Sunday, June 12, 2005

(Net) Working It

The local mystery conference went quite well, and now that's over for another year. My fabulous agent came, spoke on a panel, taught a class, and listened to local people pitch their books. Now he's on a plane back to New York. Comments I heard from various conference attendees were good. The Ridley Award (a mystery writing award named for Ridley Pearson) was given to Carolyn Hart, and her speech inspired a roomful of hopeful writers. For a smaller city, it was a very nice little conference. They want it to be an annual event, and I hope it grows into something much larger and well-known.

When I started this post, I wasn't quite sure what it was going to be about. But now I realize that it's about networking. In talking to some of our locals, I realized just how many hopeful writers there are who haven't actually found any significant support systems. Sure, plenty of writers across the country hop on planes or into automobiles and travel to writers' conferences throughout the year, but for every one who goes, there must be many, many more who do not. It's not always because they just don't want to, although there are bound to be some of those as well. Some people don't take advantage of the opportunities inherent in a conference (local or otherwise) because they either don't know the conference exists or they don't know how attending one might help them. Here's a fact: When my husband mentioned this weekend's conference to some of our neighbors and some of the "guys at work," none of them even knew that our city had a writers' conference of any kind, genre-specific or not. When the Huz mentioned that I was at a conference, they automatically assumed it was out of town. And several of these were people who had writers in their families who would probably have gone if they'd known. The cost per attendee was very low, which was appropriate for what amounts to a one-day conference. Add to that the fact that the locals don't have to stay in hotels, and you have a very affordable opportunity that would be a shame to miss. How many writers out there would love the opportunity to learn more, learn how to network and connect with their dream agent or editor, hobnob with published authors and learn from them? How many missed this opportunity because they didn't know about it? Hopefully, we can get more and better advertising in future.

I know plenty of authors who don't like the limelight and don't want to network. That's fine if you're either already so well-published that people across the country know your name anyway, or if you just write for your own enjoyment and have no particular desire to be published. But my personal opinion is that if an author wants to kick-start his career and meet the types of people who can help him in his quest for publication and recognition, he has to network. He has to travel to those other cities, take and give out those business cards, talk to those people whom he might never otherwise have dared approach, and do any appropriate follow-ups. Or, if for some reason he cannot travel, then what about online communities, like Forward Motion? Forward Motion offers so much, and while you're welcome to donate for the web space if you'd like to, you aren't obligated to pay a cent for all the great advice and feedback and support you get. Another great source of info is writer blogs, from which you can often learn a lot, including what NOT to do. A knowledge of mistakes to avoid can sometimes be even better to have in your bag of tricks than a boatload of well-meant how-to advice.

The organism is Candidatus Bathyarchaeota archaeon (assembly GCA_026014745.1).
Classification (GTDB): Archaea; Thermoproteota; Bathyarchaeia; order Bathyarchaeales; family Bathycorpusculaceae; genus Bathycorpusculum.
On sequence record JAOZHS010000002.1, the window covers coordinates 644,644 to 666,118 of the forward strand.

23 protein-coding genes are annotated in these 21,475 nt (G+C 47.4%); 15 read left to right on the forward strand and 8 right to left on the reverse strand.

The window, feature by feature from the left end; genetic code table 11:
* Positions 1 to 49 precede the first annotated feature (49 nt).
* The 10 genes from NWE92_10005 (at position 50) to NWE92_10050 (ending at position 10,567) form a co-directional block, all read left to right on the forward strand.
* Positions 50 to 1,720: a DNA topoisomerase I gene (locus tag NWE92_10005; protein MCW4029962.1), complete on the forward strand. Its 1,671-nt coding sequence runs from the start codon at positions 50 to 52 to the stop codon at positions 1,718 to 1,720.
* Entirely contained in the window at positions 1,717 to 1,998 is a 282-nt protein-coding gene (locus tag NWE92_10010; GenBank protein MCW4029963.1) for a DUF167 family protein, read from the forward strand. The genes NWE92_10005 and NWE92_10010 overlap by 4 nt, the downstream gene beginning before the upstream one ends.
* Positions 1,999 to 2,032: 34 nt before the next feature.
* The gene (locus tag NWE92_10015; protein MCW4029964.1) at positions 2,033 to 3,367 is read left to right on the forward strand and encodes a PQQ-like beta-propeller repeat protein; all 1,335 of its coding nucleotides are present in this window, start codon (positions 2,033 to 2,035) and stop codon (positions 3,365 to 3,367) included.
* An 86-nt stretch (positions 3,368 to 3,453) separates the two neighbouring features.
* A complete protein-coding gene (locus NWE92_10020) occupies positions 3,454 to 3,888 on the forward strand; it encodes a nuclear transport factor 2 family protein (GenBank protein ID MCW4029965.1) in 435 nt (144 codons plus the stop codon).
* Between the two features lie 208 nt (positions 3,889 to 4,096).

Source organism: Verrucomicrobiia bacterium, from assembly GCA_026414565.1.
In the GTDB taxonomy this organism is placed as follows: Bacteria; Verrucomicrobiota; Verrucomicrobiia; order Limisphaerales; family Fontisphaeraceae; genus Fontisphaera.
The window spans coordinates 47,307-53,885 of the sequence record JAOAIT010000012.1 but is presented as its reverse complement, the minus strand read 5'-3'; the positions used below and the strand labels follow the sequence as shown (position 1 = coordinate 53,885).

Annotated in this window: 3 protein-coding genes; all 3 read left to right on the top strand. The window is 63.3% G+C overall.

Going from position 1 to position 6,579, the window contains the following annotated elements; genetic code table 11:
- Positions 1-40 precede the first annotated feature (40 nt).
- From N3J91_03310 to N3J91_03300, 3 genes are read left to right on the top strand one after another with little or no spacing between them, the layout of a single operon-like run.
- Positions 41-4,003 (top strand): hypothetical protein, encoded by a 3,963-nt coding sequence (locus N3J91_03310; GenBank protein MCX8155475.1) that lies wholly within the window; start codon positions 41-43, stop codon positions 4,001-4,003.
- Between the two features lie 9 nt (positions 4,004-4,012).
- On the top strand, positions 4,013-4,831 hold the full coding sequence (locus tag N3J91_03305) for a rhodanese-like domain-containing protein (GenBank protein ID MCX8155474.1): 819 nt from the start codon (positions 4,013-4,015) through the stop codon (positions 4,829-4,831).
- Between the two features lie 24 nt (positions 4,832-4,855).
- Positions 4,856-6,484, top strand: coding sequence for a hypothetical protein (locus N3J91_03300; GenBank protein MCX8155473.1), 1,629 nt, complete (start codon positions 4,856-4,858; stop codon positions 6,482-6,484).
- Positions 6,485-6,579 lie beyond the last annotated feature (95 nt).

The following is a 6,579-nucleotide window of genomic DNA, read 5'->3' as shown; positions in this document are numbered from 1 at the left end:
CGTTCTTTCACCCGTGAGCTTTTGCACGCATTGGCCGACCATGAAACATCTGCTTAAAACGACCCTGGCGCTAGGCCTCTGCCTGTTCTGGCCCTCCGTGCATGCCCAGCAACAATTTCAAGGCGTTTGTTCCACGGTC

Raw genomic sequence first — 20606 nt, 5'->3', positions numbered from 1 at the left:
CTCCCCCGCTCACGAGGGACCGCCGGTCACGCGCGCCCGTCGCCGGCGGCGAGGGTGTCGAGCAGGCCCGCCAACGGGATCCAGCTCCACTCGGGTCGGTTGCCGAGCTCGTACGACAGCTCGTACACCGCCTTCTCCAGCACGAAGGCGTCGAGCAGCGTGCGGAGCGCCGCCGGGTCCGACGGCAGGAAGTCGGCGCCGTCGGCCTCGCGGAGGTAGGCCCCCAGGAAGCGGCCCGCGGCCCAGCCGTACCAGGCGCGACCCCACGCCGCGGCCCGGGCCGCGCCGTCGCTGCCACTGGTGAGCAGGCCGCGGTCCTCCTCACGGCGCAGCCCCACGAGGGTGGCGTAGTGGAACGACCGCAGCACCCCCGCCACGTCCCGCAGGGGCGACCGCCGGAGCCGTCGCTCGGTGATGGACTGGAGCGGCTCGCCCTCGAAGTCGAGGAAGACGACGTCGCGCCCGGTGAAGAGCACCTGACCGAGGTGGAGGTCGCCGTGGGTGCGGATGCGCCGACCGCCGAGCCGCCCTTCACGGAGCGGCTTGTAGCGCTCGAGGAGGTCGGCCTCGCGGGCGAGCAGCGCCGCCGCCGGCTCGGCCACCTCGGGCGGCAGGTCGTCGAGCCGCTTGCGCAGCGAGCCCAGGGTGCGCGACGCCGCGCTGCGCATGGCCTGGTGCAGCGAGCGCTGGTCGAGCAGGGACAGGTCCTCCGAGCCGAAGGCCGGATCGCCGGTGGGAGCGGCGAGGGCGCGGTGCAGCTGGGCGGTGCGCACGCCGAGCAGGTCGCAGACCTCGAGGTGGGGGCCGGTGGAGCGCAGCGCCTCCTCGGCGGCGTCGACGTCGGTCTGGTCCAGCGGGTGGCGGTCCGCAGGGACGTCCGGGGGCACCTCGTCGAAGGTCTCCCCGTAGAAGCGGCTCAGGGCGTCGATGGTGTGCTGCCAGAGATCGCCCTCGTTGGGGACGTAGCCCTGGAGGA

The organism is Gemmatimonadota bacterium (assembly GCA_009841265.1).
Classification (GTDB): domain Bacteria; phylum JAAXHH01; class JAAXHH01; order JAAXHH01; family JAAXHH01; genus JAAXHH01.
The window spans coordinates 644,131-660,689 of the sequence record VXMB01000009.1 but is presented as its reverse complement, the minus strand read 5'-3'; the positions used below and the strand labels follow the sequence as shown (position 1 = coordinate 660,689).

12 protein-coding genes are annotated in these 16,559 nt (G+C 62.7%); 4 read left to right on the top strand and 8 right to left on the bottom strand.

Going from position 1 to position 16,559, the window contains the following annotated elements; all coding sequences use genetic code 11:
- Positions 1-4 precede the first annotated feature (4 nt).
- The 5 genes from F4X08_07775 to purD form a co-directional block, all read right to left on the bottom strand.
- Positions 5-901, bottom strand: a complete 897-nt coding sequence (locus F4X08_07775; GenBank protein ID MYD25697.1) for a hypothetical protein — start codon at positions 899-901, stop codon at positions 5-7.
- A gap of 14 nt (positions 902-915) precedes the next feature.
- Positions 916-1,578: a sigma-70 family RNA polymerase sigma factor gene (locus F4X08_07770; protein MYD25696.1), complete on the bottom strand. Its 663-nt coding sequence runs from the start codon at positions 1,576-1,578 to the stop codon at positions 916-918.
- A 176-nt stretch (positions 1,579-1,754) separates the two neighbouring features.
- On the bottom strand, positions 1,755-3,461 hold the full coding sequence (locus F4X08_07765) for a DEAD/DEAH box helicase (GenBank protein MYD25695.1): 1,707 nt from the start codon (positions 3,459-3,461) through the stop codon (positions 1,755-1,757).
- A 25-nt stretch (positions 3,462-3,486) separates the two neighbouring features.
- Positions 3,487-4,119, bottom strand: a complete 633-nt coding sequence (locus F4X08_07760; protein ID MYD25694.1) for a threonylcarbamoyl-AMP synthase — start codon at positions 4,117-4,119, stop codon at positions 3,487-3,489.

We live in a world that is figuratively much smaller than it used to be, and often a mutually beneficial contact is just an email form away. In order to get published in fiction in today's market, you need a combination of factors, including:

1. a compelling manuscript
2. an agent or editor who loves your work
3. luck/good timing
4. the determination to succeed

It isn't all about the networking. But the networking is important, nonetheless. I heartily encourage all aspiring writers to attend a writers' conference at least once. Aside from meeting the "big shots," you'll meet so many other great people--hopeful writers like you who may become friends for life, crit partners, or valuable contacts in the future. And if nothing else, you can learn a lot about writing and have a great vacation while doing it.

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